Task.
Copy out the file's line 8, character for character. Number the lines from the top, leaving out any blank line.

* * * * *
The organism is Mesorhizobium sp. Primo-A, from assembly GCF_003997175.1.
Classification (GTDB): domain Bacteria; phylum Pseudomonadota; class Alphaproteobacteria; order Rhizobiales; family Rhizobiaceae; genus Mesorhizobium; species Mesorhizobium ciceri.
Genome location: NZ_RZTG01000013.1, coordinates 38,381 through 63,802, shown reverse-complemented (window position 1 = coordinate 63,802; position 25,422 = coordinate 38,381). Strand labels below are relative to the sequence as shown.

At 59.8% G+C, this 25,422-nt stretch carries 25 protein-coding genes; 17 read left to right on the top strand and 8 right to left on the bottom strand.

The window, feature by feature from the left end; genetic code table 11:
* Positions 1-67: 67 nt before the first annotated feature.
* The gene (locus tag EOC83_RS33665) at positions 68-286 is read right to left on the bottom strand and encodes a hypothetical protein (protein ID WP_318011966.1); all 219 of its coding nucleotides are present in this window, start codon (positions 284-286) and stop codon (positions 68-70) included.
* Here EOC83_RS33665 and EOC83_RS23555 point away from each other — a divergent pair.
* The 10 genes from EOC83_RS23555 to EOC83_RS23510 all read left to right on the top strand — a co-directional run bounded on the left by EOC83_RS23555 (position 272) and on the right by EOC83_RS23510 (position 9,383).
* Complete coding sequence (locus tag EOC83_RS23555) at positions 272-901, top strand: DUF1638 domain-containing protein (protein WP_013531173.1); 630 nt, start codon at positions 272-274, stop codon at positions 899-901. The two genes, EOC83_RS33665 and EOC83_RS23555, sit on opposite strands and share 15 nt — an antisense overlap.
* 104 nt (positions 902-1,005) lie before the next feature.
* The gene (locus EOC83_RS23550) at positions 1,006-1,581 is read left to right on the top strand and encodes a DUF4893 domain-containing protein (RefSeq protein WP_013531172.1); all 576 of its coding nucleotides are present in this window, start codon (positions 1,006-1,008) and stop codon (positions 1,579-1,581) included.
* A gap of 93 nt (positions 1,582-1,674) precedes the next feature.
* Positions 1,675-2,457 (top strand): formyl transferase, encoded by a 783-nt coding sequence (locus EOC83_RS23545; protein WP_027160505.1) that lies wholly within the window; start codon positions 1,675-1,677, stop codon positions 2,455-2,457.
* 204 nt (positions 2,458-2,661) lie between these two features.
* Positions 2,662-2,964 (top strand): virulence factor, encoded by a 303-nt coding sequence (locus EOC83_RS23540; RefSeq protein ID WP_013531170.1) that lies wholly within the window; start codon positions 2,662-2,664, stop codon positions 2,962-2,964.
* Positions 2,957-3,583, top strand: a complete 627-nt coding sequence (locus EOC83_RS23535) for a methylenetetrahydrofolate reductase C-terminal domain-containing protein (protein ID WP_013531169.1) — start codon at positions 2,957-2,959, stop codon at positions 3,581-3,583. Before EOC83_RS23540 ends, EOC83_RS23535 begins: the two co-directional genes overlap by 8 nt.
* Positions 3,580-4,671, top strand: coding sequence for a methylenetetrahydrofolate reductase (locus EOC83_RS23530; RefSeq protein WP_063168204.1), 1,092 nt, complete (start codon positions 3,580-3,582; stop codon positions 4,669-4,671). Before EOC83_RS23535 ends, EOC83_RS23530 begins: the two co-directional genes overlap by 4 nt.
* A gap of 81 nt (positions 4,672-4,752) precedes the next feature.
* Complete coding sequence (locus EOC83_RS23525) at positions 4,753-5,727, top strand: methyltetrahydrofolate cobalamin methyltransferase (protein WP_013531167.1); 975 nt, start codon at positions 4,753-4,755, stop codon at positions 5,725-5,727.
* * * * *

* Here EOC83_RS33665 and EOC83_RS23555 point away from each other — a divergent pair.